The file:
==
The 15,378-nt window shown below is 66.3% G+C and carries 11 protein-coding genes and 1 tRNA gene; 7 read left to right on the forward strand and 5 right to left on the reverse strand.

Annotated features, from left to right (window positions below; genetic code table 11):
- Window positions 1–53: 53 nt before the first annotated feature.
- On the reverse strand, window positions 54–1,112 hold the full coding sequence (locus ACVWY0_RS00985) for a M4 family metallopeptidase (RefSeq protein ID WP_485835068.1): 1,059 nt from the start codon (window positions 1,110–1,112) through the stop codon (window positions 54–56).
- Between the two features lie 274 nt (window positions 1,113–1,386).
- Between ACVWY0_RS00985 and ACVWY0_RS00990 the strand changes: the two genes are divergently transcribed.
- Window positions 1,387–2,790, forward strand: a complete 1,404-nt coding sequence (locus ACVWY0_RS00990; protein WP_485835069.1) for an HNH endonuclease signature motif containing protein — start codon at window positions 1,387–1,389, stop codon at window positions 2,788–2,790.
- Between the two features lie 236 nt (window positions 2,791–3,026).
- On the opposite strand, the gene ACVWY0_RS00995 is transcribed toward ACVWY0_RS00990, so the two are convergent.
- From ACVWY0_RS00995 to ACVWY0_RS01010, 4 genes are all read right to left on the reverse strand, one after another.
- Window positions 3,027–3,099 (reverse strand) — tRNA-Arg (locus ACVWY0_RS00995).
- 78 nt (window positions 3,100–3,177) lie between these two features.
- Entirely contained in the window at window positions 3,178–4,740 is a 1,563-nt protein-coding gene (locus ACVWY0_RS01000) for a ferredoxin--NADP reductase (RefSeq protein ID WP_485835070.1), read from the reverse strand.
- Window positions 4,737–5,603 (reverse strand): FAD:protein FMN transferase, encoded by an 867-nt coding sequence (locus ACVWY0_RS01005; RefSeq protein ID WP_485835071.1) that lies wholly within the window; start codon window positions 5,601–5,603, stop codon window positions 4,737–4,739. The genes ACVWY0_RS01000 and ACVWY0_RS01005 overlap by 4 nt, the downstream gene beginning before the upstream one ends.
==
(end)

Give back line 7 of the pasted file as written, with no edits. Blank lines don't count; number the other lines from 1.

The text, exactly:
- Window positions 1,387–2,790, forward strand: a complete 1,404-nt coding sequence (locus ACVWY0_RS00990; protein WP_485835069.1) for an HNH endonuclease signature motif containing protein — start codon at window positions 1,387–1,389, stop codon at window positions 2,788–2,790.